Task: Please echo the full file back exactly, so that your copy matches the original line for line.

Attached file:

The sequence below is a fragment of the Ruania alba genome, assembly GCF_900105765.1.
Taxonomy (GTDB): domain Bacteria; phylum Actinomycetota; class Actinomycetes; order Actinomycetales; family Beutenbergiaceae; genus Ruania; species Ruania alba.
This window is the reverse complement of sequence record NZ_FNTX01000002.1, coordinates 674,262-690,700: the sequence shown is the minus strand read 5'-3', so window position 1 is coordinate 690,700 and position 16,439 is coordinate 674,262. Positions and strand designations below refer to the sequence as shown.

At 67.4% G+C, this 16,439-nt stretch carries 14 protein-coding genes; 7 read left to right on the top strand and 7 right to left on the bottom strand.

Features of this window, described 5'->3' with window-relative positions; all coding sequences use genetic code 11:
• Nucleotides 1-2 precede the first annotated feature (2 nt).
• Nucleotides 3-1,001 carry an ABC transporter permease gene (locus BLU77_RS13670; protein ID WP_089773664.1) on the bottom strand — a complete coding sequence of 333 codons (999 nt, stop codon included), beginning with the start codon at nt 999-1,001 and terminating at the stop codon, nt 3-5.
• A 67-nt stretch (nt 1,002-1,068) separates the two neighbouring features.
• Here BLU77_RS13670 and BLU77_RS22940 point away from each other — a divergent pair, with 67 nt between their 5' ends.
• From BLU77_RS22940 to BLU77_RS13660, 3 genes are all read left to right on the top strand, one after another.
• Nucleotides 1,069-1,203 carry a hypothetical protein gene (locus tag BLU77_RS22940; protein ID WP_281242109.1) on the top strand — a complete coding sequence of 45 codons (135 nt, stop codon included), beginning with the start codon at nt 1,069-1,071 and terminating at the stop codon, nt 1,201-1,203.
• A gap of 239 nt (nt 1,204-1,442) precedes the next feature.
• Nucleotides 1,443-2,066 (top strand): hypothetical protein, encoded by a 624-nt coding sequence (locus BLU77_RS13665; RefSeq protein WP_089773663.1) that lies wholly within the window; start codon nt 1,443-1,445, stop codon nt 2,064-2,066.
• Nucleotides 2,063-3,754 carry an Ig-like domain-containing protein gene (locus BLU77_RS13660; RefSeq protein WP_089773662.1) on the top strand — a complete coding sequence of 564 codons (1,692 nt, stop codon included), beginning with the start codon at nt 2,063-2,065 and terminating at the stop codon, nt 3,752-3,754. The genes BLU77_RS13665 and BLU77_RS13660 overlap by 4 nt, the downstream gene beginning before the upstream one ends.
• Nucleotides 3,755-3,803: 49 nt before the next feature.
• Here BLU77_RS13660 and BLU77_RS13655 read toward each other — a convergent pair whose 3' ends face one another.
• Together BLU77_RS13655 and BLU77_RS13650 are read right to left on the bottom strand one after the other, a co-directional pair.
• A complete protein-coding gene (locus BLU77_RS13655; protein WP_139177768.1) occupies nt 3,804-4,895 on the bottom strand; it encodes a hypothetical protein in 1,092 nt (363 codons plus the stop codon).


The sequence below is a fragment of the Ruania alba genome, assembly GCF_900105765.1.
Taxonomy (GTDB): domain Bacteria; phylum Actinomycetota; class Actinomycetes; order Actinomycetales; family Beutenbergiaceae; genus Ruania; species Ruania alba.
This window is the reverse complement of sequence record NZ_FNTX01000002.1, coordinates 674,262-690,700: the sequence shown is the minus strand read 5'-3', so window position 1 is coordinate 690,700 and position 16,439 is coordinate 674,262. Positions and strand designations below refer to the sequence as shown.

At 67.4% G+C, this 16,439-nt stretch carries 14 protein-coding genes; 7 read left to right on the top strand and 7 right to left on the bottom strand.

Features of this window, described 5'->3' with window-relative positions; all coding sequences use genetic code 11:
• Nucleotides 1-2 precede the first annotated feature (2 nt).
• Nucleotides 3-1,001 carry an ABC transporter permease gene (locus BLU77_RS13670; protein ID WP_089773664.1) on the bottom strand — a complete coding sequence of 333 codons (999 nt, stop codon included), beginning with the start codon at nt 999-1,001 and terminating at the stop codon, nt 3-5.
• A 67-nt stretch (nt 1,002-1,068) separates the two neighbouring features.
• Here BLU77_RS13670 and BLU77_RS22940 point away from each other — a divergent pair, with 67 nt between their 5' ends.
• From BLU77_RS22940 to BLU77_RS13660, 3 genes are all read left to right on the top strand, one after another.
• Nucleotides 1,069-1,203 carry a hypothetical protein gene (locus tag BLU77_RS22940; protein ID WP_281242109.1) on the top strand — a complete coding sequence of 45 codons (135 nt, stop codon included), beginning with the start codon at nt 1,069-1,071 and terminating at the stop codon, nt 1,201-1,203.
• A gap of 239 nt (nt 1,204-1,442) precedes the next feature.
• Nucleotides 1,443-2,066 (top strand): hypothetical protein, encoded by a 624-nt coding sequence (locus BLU77_RS13665; RefSeq protein WP_089773663.1) that lies wholly within the window; start codon nt 1,443-1,445, stop codon nt 2,064-2,066.
• Nucleotides 2,063-3,754 carry an Ig-like domain-containing protein gene (locus BLU77_RS13660; RefSeq protein WP_089773662.1) on the top strand — a complete coding sequence of 564 codons (1,692 nt, stop codon included), beginning with the start codon at nt 2,063-2,065 and terminating at the stop codon, nt 3,752-3,754. The genes BLU77_RS13665 and BLU77_RS13660 overlap by 4 nt, the downstream gene beginning before the upstream one ends.
• Nucleotides 3,755-3,803: 49 nt before the next feature.
• Here BLU77_RS13660 and BLU77_RS13655 read toward each other — a convergent pair whose 3' ends face one another.
• Together BLU77_RS13655 and BLU77_RS13650 are read right to left on the bottom strand one after the other, a co-directional pair.
• A complete protein-coding gene (locus BLU77_RS13655; protein WP_139177768.1) occupies nt 3,804-4,895 on the bottom strand; it encodes a hypothetical protein in 1,092 nt (363 codons plus the stop codon).